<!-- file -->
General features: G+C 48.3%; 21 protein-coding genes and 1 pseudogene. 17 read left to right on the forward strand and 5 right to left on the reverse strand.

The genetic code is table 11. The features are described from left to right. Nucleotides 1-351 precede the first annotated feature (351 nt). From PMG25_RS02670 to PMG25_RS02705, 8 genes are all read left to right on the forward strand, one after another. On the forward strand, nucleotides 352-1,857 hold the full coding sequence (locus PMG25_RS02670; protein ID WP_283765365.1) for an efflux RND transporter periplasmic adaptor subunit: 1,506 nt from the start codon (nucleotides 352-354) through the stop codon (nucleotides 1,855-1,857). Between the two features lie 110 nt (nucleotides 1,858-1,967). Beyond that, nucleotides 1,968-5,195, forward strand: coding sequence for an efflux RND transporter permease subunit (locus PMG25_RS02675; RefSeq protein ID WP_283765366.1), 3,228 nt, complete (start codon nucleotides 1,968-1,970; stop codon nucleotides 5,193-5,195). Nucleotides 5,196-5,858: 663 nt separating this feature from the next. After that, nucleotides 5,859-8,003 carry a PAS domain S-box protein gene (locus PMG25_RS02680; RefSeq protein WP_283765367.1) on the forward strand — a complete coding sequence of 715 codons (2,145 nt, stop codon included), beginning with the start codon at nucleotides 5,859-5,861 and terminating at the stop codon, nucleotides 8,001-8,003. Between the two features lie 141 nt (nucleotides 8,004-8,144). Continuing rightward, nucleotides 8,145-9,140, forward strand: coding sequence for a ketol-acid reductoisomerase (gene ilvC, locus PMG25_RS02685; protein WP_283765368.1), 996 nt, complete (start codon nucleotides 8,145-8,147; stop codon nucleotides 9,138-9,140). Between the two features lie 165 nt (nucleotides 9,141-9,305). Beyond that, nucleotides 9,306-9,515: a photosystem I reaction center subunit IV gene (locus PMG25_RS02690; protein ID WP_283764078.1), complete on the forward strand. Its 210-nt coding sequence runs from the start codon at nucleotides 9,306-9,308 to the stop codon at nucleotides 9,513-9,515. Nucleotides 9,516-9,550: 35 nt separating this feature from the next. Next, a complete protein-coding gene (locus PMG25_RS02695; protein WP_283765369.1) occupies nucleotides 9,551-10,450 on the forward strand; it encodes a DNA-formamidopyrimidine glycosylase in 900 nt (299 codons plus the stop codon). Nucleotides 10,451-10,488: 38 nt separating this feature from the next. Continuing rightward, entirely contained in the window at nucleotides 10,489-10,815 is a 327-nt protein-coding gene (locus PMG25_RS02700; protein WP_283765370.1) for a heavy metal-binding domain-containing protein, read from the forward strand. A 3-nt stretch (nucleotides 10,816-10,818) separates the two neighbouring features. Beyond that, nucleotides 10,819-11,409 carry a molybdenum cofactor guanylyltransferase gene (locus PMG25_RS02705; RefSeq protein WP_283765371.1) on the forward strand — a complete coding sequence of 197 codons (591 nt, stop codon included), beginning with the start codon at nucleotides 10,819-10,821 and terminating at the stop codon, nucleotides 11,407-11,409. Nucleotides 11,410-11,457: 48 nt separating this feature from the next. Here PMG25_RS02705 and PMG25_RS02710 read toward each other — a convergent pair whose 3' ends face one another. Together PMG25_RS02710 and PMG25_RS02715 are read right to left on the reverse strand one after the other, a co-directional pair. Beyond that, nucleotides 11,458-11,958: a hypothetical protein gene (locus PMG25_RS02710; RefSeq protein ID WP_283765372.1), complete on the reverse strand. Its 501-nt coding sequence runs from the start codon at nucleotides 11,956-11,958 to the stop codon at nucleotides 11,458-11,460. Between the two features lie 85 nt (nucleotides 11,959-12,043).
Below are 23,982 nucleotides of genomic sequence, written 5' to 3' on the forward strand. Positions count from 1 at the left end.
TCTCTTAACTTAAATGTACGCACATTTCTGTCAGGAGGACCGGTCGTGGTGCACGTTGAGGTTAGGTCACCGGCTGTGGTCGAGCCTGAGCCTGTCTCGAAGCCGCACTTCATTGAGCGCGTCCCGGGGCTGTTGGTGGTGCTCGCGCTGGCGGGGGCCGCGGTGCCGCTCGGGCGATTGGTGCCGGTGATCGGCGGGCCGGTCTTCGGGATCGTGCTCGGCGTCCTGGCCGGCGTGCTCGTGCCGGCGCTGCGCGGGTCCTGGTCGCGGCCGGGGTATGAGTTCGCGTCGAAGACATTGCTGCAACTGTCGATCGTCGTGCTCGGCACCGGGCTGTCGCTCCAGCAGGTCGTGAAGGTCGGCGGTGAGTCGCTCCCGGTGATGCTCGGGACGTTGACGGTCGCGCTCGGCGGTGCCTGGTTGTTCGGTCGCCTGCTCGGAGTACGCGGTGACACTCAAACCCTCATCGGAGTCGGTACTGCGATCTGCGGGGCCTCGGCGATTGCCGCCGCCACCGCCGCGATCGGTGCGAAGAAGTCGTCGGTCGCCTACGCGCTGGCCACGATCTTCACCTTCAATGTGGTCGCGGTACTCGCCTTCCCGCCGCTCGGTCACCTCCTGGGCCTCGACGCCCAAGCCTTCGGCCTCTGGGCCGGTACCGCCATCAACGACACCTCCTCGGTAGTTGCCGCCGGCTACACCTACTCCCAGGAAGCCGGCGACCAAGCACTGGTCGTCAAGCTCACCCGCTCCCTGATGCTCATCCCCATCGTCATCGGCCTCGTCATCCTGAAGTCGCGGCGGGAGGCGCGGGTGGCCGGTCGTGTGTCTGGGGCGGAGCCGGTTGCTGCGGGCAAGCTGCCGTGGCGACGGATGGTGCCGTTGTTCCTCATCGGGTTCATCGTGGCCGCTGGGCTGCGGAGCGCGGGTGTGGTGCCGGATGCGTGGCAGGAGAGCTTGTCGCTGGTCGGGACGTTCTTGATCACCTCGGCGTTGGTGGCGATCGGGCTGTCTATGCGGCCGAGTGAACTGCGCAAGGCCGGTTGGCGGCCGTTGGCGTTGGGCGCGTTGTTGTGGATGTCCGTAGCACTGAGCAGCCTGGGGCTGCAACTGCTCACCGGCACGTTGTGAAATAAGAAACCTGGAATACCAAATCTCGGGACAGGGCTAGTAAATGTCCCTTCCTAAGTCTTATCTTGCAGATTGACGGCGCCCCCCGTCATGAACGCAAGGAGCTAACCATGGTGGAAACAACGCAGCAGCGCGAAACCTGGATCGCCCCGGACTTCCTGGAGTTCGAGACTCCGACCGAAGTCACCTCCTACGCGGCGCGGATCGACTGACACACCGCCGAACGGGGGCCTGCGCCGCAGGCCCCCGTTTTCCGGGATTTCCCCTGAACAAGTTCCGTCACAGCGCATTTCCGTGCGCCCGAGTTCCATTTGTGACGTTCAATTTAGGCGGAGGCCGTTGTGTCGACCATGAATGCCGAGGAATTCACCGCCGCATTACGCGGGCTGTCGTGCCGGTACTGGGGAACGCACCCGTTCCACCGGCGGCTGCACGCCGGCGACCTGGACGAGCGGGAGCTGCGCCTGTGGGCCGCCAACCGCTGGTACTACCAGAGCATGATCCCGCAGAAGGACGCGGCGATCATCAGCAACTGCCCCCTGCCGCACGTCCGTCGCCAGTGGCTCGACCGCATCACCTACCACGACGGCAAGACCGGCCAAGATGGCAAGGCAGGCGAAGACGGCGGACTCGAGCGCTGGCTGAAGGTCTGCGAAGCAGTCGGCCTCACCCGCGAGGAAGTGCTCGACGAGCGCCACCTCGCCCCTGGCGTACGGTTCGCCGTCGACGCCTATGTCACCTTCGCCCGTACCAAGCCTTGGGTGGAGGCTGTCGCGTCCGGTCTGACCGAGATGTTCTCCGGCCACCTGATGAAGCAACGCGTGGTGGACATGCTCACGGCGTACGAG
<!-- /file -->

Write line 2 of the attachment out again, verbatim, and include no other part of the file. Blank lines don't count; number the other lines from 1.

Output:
The genetic code is table 11. The features are described from left to right. Nucleotides 1-351 precede the first annotated feature (351 nt). From PMG25_RS02670 to PMG25_RS02705, 8 genes are all read left to right on the forward strand, one after another. On the forward strand, nucleotides 352-1,857 hold the full coding sequence (locus PMG25_RS02670; protein ID WP_283765365.1) for an efflux RND transporter periplasmic adaptor subunit: 1,506 nt from the start codon (nucleotides 352-354) through the stop codon (nucleotides 1,855-1,857). Between the two features lie 110 nt (nucleotides 1,858-1,967). Beyond that, nucleotides 1,968-5,195, forward strand: coding sequence for an efflux RND transporter permease subunit (locus PMG25_RS02675; RefSeq protein ID WP_283765366.1), 3,228 nt, complete (start codon nucleotides 1,968-1,970; stop codon nucleotides 5,193-5,195). Nucleotides 5,196-5,858: 663 nt separating this feature from the next. After that, nucleotides 5,859-8,003 carry a PAS domain S-box protein gene (locus PMG25_RS02680; RefSeq protein WP_283765367.1) on the forward strand — a complete coding sequence of 715 codons (2,145 nt, stop codon included), beginning with the start codon at nucleotides 5,859-5,861 and terminating at the stop codon, nucleotides 8,001-8,003. Between the two features lie 141 nt (nucleotides 8,004-8,144). Continuing rightward, nucleotides 8,145-9,140, forward strand: coding sequence for a ketol-acid reductoisomerase (gene ilvC, locus PMG25_RS02685; protein WP_283765368.1), 996 nt, complete (start codon nucleotides 8,145-8,147; stop codon nucleotides 9,138-9,140). Between the two features lie 165 nt (nucleotides 9,141-9,305). Beyond that, nucleotides 9,306-9,515: a photosystem I reaction center subunit IV gene (locus PMG25_RS02690; protein ID WP_283764078.1), complete on the forward strand. Its 210-nt coding sequence runs from the start codon at nucleotides 9,306-9,308 to the stop codon at nucleotides 9,513-9,515. Nucleotides 9,516-9,550: 35 nt separating this feature from the next. Next, a complete protein-coding gene (locus PMG25_RS02695; protein WP_283765369.1) occupies nucleotides 9,551-10,450 on the forward strand; it encodes a DNA-formamidopyrimidine glycosylase in 900 nt (299 codons plus the stop codon). Nucleotides 10,451-10,488: 38 nt separating this feature from the next. Continuing rightward, entirely contained in the window at nucleotides 10,489-10,815 is a 327-nt protein-coding gene (locus PMG25_RS02700; protein WP_283765370.1) for a heavy metal-binding domain-containing protein, read from the forward strand. A 3-nt stretch (nucleotides 10,816-10,818) separates the two neighbouring features. Beyond that, nucleotides 10,819-11,409 carry a molybdenum cofactor guanylyltransferase gene (locus PMG25_RS02705; RefSeq protein WP_283765371.1) on the forward strand — a complete coding sequence of 197 codons (591 nt, stop codon included), beginning with the start codon at nucleotides 10,819-10,821 and terminating at the stop codon, nucleotides 11,407-11,409. Nucleotides 11,410-11,457: 48 nt separating this feature from the next. Here PMG25_RS02705 and PMG25_RS02710 read toward each other — a convergent pair whose 3' ends face one another. Together PMG25_RS02710 and PMG25_RS02715 are read right to left on the reverse strand one after the other, a co-directional pair. Beyond that, nucleotides 11,458-11,958: a hypothetical protein gene (locus PMG25_RS02710; RefSeq protein ID WP_283765372.1), complete on the reverse strand. Its 501-nt coding sequence runs from the start codon at nucleotides 11,956-11,958 to the stop codon at nucleotides 11,458-11,460. Between the two features lie 85 nt (nucleotides 11,959-12,043).